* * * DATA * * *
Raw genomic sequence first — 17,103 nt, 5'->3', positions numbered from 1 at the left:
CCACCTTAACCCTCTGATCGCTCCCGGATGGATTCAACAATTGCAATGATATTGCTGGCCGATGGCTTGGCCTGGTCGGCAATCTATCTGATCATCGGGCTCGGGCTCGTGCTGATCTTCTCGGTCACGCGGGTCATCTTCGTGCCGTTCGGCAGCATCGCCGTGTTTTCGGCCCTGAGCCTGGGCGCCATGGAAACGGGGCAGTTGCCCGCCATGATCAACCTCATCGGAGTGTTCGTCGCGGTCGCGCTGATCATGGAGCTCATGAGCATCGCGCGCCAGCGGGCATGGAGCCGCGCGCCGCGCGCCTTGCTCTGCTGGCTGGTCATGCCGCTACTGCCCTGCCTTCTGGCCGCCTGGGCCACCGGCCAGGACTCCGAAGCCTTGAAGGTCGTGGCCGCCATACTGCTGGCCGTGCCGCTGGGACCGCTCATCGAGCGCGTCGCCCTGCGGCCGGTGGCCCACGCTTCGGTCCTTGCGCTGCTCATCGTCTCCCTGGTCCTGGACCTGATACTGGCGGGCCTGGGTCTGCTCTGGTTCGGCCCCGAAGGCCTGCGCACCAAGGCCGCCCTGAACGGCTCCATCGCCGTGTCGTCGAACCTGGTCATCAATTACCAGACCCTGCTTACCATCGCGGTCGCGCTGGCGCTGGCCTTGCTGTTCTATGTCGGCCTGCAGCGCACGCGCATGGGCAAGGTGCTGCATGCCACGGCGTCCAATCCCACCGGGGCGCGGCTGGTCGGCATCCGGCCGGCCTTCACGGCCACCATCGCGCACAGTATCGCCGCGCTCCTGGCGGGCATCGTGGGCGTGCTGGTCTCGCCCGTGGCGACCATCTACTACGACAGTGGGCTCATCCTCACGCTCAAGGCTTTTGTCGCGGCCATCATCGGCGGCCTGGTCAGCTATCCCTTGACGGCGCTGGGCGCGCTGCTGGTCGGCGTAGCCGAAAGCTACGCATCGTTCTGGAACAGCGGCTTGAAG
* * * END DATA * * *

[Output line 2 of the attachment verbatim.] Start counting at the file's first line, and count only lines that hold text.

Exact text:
CCACCTTAACCCTCTGATCGCTCCCGGATGGATTCAACAATTGCAATGATATTGCTGGCCGATGGCTTGGCCTGGTCGGCAATCTATCTGATCATCGGGCTCGGGCTCGTGCTGATCTTCTCGGTCACGCGGGTCATCTTCGTGCCGTTCGGCAGCATCGCCGTGTTTTCGGCCCTGAGCCTGGGCGCCATGGAAACGGGGCAGTTGCCCGCCATGATCAACCTCATCGGAGTGTTCGTCGCGGTCGCGCTGATCATGGAGCTCATGAGCATCGCGCGCCAGCGGGCATGGAGCCGCGCGCCGCGCGCCTTGCTCTGCTGGCTGGTCATGCCGCTACTGCCCTGCCTTCTGGCCGCCTGGGCCACCGGCCAGGACTCCGAAGCCTTGAAGGTCGTGGCCGCCATACTGCTGGCCGTGCCGCTGGGACCGCTCATCGAGCGCGTCGCCCTGCGGCCGGTGGCCCACGCTTCGGTCCTTGCGCTGCTCATCGTCTCCCTGGTCCTGGACCTGATACTGGCGGGCCTGGGTCTGCTCTGGTTCGGCCCCGAAGGCCTGCGCACCAAGGCCGCCCTGAACGGCTCCATCGCCGTGTCGTCGAACCTGGTCATCAATTACCAGACCCTGCTTACCATCGCGGTCGCGCTGGCGCTGGCCTTGCTGTTCTATGTCGGCCTGCAGCGCACGCGCATGGGCAAGGTGCTGCATGCCACGGCGTCCAATCCCACCGGGGCGCGGCTGGTCGGCATCCGGCCGGCCTTCACGGCCACCATCGCGCACAGTATCGCCGCGCTCCTGGCGGGCATCGTGGGCGTGCTGGTCTCGCCCGTGGCGACCATCTACTACGACAGTGGGCTCATCCTCACGCTCAAGGCTTTTGTCGCGGCCATCATCGGCGGCCTGGTCAGCTATCCCTTGACGGCGCTGGGCGCGCTGCTGGTCGGCGTAGCCGAAAGCTACGCATCGTTCTGGAACAGCGGCTTGAAG